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New York Republicans introduce articles of impeachment against Gov. Cuomo

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State Republicans are challenging Democrats to put their votes where their mouths are after calling for Cuomo to resign

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New York Republican lawmakers have moved to impeach Gov. Andrew Cuomo (D) after he steadfastly refused to resign following multiple accusations from women of sexual harassment and an explosive report that his aides worked to cover up COVID-19 deaths in nursing homes.

Recently, Cuomo has faced several calls for his resignation from state Democratic leaders and from the Albany Times Union, but said Sunday "there is no way I resign." Now Republicans have forced the issue in the state Assembly by introducing articles of impeachment against the governor Monday.

Assembly Minority Leader Will Barclay (R) admitted that the Democratic majority will determine whether the articles of impeachment move forward, but said Monday, "We're going to keep pounding on this issue."

Nearly 30 Democratic lawmakers have called on the governor to resign his office, including Democratic state Senate Majority Leader Andrea Stewart-Cousins. In a statement released Sunday, she said the growing scandals about sexual harassment, the toxic work environment surrounding the governor, and his handling of the coronavirus pandemic in nursing homes have distracted from the needs of New Yorkers during the pandemic.

"We need to govern without daily distraction. For the good of the state Governor Cuomo must resign," Stewart-Cousins said.

Democratic state Assembly Majority Leader Carl Heastie (D) also issued a statement sharing the Senate majority leader's sentiment "regarding the Governor's ability to continue to lead this state."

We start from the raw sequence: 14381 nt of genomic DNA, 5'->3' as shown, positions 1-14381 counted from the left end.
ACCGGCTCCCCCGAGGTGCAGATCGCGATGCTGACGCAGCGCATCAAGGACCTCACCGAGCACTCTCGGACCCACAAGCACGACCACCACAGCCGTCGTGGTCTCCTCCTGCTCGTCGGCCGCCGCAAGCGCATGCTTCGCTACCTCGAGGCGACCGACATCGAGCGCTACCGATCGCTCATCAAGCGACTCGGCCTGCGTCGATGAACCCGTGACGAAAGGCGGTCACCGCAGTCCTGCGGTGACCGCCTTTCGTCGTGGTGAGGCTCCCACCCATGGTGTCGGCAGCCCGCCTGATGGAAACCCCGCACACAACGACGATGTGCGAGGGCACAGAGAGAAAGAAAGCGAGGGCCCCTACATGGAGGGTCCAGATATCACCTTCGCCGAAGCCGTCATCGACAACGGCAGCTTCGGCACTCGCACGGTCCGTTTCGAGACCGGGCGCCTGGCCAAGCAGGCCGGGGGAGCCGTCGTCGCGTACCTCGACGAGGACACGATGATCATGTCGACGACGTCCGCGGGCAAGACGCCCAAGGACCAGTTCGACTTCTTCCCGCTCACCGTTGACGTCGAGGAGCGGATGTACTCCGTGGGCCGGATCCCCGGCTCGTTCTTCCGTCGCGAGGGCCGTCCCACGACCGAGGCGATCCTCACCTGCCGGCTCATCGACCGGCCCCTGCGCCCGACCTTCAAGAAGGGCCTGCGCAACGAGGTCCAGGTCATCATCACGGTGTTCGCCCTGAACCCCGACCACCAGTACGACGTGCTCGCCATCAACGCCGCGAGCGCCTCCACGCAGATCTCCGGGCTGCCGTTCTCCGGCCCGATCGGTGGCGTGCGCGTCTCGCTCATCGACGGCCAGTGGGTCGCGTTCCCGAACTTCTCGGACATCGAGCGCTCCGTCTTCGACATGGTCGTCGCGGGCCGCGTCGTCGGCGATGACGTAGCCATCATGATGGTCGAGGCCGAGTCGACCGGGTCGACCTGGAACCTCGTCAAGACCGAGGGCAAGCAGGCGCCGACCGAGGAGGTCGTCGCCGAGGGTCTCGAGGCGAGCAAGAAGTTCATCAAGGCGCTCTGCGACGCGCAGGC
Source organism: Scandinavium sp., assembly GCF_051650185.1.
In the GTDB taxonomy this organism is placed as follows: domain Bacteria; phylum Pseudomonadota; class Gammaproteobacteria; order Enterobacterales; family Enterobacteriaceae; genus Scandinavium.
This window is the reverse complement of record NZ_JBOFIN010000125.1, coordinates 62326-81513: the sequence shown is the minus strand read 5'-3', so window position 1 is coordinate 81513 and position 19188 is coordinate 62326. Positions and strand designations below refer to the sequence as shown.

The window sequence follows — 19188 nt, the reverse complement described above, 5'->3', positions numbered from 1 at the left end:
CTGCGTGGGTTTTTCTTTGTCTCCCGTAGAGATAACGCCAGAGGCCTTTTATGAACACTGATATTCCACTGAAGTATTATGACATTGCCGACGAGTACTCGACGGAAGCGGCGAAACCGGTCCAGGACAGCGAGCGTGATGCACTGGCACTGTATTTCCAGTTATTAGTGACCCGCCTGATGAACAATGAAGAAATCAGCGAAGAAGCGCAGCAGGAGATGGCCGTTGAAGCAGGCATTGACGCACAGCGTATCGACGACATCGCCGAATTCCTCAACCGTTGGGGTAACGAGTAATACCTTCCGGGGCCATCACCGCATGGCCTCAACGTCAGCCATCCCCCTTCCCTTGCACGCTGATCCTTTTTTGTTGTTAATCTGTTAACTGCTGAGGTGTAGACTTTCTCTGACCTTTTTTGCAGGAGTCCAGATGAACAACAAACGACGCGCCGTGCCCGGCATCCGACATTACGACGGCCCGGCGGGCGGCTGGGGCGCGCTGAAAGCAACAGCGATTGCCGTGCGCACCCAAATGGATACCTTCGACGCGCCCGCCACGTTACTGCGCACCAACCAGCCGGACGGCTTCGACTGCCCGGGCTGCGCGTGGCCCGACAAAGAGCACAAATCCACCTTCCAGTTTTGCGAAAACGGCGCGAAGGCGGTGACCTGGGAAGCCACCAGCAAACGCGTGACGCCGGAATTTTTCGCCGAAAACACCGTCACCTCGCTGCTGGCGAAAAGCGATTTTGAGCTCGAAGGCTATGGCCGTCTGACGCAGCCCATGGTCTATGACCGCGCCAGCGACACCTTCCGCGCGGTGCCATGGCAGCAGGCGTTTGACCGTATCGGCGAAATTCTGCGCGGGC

""We have many challenges to address, and I think it is time for the Governor to seriously consider whether he can effectively meet the needs of the people of New York," he said.

Cuomo on Sunday smeared calls for his resignation as anti-Democratic.

"I was elected by the people of the state. I wasn't elected by politicians," Cuomo told reporters. "I'm not gonna resign because of allegations."

New York Attorney General Letitia James (D) has launched an investigation into the accusations of sexual harassment against Cuomo.

Anna Ruch, Lindsey Boylan, and Charlotte Bennett each came forward in recent weeks to accuse Cuomo of unwanted physical touching and uncomfortable or inappropriate discussions of a sexual nature. Former Cuomo aides Ana Liss and Karen Hinton on Saturday night also came forward with their own allegations of sexual harassment against the governor.

There is also a federal inquiry into the Cuomo administration's handling of data on COVID-19 deaths in nursing homes. The New York Times reported last week that top aides to the governor rewrote a report that was prepared by the New York State Department of Health in June 2020 to omit many of the nursing home deaths recorded in New York. The report, citing unnamed officials in Cuomo's administration, alleged that the data was manipulated to protect Cuomo from political fallout related to his executive order forcing nursing homes to accept patients from hospitals that tested positive for COVID-19.

Cuomo and his aides have denied all of the allegations, both about sexual harassment and manipulating COVID-19 nursing home death data. Cuomo said last week that he often hugs and kisses people in a friendly manner, and that talks with staff about their romantic relationships was meant to be banter, not propositioning.

Since Cuomo has refused to resign, Barclay challenged state Democrats to support impeachment to put their votes where their mouths are. At least six Democratic lawmakers in New York have voiced support for impeaching Cuomo. To move forward, a majority of the New York State Assembly's 150 lawmakers will need to vote for the articles of impeachment.

""If they really believe in resignation, why not start impeachment?" Barclay told reporters in Albany.

"The real problem now is the governor has lost so much credibility and trust that we don't feel like he can go forward and govern," Barclay said.

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